Archive for June, 2014

What we really think about rejection?

June 30, 2014 3 comments

Somewhere, deep inside, isn’t this how we all feel when one of those rejections come along?










On editing: red pen and printed copy

June 28, 2014 8 comments

Yep, that’s right. Once again, despite my lukewarm feelings about the first time I tried it, I’ve grabbed my trusty red pen and am ready to apply it (liberally) to a newly finished short story. It’s a tale about a young family’s car trip that takes them through an isolated stretch of highway running through the desert between their home in southern California and a family reunion in Phoenix, Arizona. Current working title: Road Trip

Red pen and hard copy of Road Trip - ready to edit

Red pen and hard copy of Road Trip – ready to edit

I hope to include it in my eventual collection of short dark fiction, Night Terrors. Time and editing will tell if the story is good enough to make it in. I’ll let everyone know how it goes.

Wish me luck.


ps – if you look closely, you’ll notice there’s already a coffee stain on the first page. Good start 🙂

The Writing Process Blog Hop

June 23, 2014 14 comments

Recently, I was asked to participate in a speculative fiction writing process blog hop. Having never done one before, it seemed like a great opportunity to not only learn about some talented writers but to take a few moments to reflect on myself, my writing, and what I’ve been up to.

To start things off, be sure to check out last Monday’s post from Travis Hill on his blog, Angry Games. Also, I’d like to thank Elle Chambers (you can check out her blog here) for asking me to join in the fun.

As part of this blog hop, I’m supposed to answer a set of questions about my writing. I hope that by the time you finish reading my responses, you’ll have a little better understanding of me as a person and a writer, as well as gain some insight into how I write.

What am I working on?
I have two books in progress. One, entitled “Whispers” – a NaNoWriMo novel about a young couple, their son, and a secret that’s spanned the generations – is complete but is in the middle of the revision process. The second, entitled “The Last Descent” – an apocalyptic story, one of those “end of the world” books – is about 2/3 finished. I wrote it back in 1989/1990 while I was waiting to hear back from publishers about my first book, The Light. (I talked about this way back here). It’s got a lot of potential and I’m excited about trying to finish it. My biggest obstacle so far has been trying to get my mind wrapped around the story as currently written so I can figure out exactly where I was trying to go at the time I originally started it. It’ll be a challenge, but if I can get it done I think it can be a great book.

I’m also putting together a short story collection entitled “Night Terrors”. Along with a number of stories already completed, I have two new stories undergoing revision and one story, written quite a few years ago, that I’m rewriting.

How does my work differ from others of its genre?
I’d like to say that my writing is unique, but I’m not sure that it really is. While I think both what I write and how I write have been heavily influenced by Stephen King, I in no way consider myself anywhere near his level of writing. I do, however, aspire to write some great stories with wonderful characters, all with the hope of taking the reader on a trip through the darker side of life.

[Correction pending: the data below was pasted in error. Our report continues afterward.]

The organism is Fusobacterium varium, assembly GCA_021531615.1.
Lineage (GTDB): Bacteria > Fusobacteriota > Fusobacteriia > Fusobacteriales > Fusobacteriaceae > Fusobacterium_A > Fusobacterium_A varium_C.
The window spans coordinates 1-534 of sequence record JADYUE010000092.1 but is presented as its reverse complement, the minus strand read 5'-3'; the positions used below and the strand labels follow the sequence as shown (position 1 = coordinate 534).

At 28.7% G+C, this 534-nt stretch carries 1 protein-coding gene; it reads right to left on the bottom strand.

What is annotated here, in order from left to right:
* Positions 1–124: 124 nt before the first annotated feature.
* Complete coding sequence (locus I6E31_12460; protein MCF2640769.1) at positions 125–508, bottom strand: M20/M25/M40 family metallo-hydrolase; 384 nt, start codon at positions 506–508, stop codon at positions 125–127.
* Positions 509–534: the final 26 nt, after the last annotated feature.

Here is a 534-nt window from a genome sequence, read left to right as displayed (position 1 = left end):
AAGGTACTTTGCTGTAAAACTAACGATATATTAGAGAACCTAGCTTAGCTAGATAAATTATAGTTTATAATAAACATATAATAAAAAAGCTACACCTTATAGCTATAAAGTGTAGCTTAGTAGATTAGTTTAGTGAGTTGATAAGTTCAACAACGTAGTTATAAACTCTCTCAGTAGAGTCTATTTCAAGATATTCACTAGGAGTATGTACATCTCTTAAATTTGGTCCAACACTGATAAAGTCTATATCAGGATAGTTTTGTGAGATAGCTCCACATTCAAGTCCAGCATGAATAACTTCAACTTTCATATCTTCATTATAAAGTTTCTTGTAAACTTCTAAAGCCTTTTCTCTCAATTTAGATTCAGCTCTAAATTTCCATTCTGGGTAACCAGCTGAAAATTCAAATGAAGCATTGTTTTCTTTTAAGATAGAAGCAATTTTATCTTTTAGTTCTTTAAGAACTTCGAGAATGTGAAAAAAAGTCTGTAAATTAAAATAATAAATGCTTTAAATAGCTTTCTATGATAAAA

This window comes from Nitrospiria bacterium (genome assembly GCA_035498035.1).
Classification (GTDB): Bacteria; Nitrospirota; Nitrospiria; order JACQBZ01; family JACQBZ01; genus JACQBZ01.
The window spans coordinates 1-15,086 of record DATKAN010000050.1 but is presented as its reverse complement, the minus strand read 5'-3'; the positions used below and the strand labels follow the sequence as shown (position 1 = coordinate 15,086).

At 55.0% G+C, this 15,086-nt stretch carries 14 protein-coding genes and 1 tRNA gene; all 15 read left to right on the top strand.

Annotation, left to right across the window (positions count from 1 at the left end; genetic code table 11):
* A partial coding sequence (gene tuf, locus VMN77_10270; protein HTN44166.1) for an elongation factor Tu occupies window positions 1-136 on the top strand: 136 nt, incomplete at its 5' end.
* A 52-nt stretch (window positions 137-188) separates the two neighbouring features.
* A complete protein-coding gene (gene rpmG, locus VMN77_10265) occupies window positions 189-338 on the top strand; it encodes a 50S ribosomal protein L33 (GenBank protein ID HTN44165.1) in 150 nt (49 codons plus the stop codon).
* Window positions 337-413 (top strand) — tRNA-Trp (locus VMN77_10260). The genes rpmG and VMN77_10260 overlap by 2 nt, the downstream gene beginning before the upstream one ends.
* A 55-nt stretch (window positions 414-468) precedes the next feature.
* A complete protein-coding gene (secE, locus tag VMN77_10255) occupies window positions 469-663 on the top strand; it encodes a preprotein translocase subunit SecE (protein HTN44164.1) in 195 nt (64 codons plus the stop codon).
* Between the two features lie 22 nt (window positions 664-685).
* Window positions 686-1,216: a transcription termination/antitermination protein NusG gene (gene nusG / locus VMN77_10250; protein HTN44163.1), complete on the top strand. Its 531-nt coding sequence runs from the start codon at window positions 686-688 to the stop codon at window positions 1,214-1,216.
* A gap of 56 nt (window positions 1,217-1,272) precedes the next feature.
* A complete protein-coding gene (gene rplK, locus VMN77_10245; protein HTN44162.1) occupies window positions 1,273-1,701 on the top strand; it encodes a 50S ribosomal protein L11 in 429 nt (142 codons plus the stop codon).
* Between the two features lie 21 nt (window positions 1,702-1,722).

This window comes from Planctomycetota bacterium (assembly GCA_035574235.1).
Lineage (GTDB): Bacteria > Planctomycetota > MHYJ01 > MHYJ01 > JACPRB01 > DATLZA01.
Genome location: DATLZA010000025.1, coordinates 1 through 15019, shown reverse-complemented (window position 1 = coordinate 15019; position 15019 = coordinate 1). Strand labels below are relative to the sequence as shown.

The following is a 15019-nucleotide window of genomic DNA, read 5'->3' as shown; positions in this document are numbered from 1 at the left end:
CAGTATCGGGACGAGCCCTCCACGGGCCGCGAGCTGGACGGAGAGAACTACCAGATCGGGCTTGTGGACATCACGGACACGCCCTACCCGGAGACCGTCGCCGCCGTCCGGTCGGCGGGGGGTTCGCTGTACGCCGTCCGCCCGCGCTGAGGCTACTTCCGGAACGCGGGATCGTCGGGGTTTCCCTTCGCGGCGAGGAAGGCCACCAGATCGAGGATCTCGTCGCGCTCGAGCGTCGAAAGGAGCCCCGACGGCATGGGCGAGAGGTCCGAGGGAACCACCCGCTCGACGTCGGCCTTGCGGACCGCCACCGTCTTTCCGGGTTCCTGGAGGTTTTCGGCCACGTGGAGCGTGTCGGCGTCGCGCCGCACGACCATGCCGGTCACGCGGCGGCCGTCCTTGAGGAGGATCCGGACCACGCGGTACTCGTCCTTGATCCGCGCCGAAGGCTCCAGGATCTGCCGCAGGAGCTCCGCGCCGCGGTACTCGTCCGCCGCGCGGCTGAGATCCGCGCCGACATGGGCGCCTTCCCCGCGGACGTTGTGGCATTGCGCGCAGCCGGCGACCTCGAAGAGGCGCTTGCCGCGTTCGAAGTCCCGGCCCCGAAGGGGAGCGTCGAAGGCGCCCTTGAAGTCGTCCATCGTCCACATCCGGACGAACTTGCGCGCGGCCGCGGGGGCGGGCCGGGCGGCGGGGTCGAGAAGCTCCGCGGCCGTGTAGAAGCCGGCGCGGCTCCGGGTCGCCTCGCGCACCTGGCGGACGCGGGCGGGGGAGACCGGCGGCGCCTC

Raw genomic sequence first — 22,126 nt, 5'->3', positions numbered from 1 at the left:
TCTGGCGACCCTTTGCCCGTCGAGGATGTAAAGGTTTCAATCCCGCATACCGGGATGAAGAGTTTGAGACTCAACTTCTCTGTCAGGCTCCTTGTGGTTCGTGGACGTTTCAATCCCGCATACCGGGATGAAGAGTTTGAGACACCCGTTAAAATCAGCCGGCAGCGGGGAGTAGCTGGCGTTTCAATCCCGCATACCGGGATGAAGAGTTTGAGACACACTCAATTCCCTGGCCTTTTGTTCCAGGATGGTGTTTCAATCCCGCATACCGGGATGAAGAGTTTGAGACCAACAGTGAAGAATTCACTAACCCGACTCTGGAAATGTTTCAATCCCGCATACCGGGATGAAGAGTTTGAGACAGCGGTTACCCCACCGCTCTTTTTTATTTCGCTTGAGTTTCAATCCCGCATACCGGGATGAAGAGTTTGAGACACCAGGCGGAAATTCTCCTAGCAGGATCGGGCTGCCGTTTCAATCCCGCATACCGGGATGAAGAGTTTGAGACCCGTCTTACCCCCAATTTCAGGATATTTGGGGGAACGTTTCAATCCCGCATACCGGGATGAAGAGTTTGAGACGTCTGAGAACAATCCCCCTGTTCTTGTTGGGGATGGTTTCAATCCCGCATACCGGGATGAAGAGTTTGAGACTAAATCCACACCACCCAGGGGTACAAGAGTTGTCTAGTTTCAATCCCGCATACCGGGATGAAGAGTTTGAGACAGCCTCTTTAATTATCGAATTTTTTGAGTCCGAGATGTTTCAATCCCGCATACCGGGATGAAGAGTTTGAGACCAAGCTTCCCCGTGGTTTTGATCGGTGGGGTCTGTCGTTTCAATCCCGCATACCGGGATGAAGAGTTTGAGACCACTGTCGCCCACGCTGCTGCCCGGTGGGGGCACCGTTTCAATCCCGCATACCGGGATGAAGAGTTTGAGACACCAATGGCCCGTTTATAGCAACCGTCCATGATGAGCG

Why do I write what I do?
Perhaps because in my world, when life is serene and wonderful, and it seems like things just can’t get any better, all I can think about is … uh, what’s wrong? Something bad is waiting to spring itself on me. I guess, in a way, when I’m writing or thinking about writing, it sort of starts out like this short short film:

Bambi Meets Godzilla*

In a humorous way, this short film demonstrates where I go in my writing. Almost everything I write takes a dark turn, no matter how lighthearted or innocent the setup might be, because somewhere, off in the corner, in the shardows, just out of sight, something awful … something horrible … is waiting to reveal itself.

(*) If interested, here’s Bambi Meets Godzilla (redux … inspired by the original)

How does my writing process work?

I am, at least so far in my writing, a complete and total pantser (or, if you prefer, a discovery writer, which sounds way better … read about it here).

What happens? I get an idea. I think about it, along with all the other ideas flowing around through my brain. I write all of them down in a wonderful Mac product called MacJournal, then mull over the ideas once again. Eventually, one works its way up to the top until I pretty much can’t stop thinking about it. At that point, whether it’s a short story, a piece of flash fiction, or a novel, I fire up Scrivener (best piece of writing software ever!) and type away. I know many people frown upon hearing the word “pantser”, but for me it’s just the way things happen. So far I haven’t been disappointed with anything I’ve written, so as the old saying goes, if it ain’t broke don’t fix it.


Next up on the blog hop is Nicolas Wilson. Be sure to visit his blog next Monday to learn more about what he’s up to.

Nicolas Wilson is a published journalist, graphic novelist, and novelist. He lives in the rainy wastes of Portland, Oregon with his wife, four cats and a dog.

Nic’s work spans a variety of genres, from political thriller to science fiction and urban fantasy. He has several novels currently available, and many more due for release in the next year. Nic’s stories are characterized by his eye for the absurd, the off-color, and the bombastic.
For information on Nic’s books, and behind-the-scenes looks at his writing, visit